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Two dead in Louisiana after unclean water used in neti pots
December 16th, 2011
07:24 PM ET

Two dead in Louisiana after unclean water used in neti pots

Louisiana health officials are warning residents not to use nonsterilized tap water in neti pots after the deaths of two people who exposed their brains to a deadly amoeba while flushing out their nasal passages.

The amoeba, Naegleria fowleri, can be found in lakes and ponds as well as in contaminated lukewarm tap water. The organism doesn't pose a threat when ingested, but if it becomes lodged in a person's nose it can end up in the brain and cause an infection.

The infection, lethal in 95% of cases, triggers an array of symptoms that resemble those of bacterial meningitis, including vomiting, headaches and sleepiness. As it progresses, it can cause changes in a person’s behavior and lead to confusion and hallucinations. It usually causes death within one to 12 days, according to the Centers for Disease Control and Prevention.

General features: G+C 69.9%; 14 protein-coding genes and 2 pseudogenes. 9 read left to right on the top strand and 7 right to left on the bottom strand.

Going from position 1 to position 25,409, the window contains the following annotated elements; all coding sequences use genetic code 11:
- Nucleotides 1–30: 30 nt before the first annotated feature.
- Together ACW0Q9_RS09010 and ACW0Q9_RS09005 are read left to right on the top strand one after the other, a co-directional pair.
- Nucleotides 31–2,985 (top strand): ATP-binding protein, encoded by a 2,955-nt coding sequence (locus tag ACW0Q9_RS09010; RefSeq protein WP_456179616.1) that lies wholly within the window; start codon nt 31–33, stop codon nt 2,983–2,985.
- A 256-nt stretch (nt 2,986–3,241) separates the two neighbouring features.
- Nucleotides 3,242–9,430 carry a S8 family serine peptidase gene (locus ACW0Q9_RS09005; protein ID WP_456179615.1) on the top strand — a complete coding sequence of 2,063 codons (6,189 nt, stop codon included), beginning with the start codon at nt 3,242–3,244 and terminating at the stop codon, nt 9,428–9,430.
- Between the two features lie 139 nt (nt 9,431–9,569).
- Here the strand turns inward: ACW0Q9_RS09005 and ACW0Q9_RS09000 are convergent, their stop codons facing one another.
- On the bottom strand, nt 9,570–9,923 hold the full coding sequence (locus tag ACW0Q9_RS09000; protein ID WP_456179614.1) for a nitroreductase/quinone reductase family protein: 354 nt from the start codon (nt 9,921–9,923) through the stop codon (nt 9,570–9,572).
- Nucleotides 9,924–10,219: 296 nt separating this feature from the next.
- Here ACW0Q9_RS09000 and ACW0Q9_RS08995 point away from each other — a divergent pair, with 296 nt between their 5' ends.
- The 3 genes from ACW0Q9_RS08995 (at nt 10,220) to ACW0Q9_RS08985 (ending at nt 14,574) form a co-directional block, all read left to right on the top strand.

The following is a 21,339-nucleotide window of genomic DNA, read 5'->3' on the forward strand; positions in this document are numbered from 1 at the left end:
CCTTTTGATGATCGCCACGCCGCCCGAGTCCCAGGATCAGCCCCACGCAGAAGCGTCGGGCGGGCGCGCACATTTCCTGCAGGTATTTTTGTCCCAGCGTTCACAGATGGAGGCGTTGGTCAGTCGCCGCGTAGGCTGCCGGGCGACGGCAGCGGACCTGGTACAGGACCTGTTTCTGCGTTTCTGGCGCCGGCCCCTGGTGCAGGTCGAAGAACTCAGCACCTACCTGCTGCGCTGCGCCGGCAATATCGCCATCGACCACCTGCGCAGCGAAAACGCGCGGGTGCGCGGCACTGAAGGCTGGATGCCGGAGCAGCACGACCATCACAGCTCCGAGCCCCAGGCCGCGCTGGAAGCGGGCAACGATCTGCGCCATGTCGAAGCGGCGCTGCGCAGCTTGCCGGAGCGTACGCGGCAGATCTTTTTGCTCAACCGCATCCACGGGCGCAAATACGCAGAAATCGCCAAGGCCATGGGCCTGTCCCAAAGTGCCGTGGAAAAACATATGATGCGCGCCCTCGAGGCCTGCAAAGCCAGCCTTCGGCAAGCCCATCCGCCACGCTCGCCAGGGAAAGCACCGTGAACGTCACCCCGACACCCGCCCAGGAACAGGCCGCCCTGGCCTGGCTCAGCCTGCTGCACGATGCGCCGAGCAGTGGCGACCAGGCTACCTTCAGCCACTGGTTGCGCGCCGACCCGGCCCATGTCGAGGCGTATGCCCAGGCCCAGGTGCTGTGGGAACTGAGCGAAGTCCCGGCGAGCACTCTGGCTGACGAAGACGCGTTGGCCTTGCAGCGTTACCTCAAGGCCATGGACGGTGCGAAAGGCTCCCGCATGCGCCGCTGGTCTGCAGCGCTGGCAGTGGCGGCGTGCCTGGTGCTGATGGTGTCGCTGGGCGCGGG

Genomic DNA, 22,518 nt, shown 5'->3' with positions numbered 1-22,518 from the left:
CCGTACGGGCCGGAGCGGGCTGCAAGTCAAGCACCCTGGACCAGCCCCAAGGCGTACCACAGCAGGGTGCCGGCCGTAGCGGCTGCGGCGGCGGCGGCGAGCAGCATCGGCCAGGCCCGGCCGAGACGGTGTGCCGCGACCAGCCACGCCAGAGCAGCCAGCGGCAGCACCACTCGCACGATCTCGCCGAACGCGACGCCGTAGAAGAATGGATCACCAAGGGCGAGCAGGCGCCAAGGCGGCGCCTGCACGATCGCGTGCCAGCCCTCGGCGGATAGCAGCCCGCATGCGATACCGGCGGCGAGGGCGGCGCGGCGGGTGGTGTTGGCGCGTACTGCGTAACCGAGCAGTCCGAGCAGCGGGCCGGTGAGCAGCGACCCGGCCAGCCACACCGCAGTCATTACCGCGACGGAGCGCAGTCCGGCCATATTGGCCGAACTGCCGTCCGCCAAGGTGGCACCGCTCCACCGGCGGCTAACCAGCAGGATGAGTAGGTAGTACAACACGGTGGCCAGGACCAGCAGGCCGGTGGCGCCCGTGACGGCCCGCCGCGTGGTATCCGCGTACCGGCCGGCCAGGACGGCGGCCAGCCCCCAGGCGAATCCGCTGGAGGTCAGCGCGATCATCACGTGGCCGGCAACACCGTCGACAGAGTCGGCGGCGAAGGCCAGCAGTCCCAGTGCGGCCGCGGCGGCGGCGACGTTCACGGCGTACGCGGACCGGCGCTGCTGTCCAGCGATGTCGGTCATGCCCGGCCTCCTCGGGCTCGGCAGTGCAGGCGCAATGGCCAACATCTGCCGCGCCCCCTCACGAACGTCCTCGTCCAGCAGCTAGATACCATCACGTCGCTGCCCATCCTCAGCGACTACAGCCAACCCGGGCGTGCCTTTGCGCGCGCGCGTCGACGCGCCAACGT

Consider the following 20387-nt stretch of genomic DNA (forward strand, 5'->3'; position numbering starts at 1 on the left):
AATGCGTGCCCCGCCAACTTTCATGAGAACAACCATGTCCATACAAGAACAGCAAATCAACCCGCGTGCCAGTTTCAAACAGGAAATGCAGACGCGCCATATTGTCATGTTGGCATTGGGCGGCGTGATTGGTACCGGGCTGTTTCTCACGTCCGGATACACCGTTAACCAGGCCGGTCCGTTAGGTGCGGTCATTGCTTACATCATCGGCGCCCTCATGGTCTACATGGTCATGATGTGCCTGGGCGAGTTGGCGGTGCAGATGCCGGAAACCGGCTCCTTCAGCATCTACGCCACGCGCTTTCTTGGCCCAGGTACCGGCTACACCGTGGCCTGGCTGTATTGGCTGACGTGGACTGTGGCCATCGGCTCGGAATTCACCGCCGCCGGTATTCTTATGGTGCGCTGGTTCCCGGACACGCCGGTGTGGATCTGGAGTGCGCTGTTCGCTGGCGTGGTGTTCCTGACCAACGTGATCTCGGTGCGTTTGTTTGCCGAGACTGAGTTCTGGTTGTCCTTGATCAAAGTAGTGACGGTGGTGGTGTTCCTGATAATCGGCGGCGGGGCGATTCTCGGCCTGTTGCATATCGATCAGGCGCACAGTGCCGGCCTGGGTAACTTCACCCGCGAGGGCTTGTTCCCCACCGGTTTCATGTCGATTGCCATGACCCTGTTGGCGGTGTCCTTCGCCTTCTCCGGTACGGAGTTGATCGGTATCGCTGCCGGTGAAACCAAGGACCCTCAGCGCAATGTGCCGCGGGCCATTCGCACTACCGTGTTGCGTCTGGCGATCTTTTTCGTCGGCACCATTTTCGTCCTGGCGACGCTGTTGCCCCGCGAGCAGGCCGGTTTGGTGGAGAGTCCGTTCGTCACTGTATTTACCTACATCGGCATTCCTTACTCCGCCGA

The Louisiana Department of Health and Hospitals issued its warning after a 51-year-old woman in DeSoto Parish died after rinsing her sinuses with a neti pot, a small vessel used to pour warm water into one nostril and out the other. Earlier this year, a 20-year-old man near New Orleans died after contracting the infection in the same way.

Health.com: 10 states where rare and exotic diseases lurk

"Tap water is safe for drinking, but not for irrigating your nose," said Dr. Raoult Ratard, Louisiana state epidemiologist in a statement. Ratard urged neti-pot users to fill the pots only with distilled, sterile, or previously boiled water, and to rinse and dry them after each use.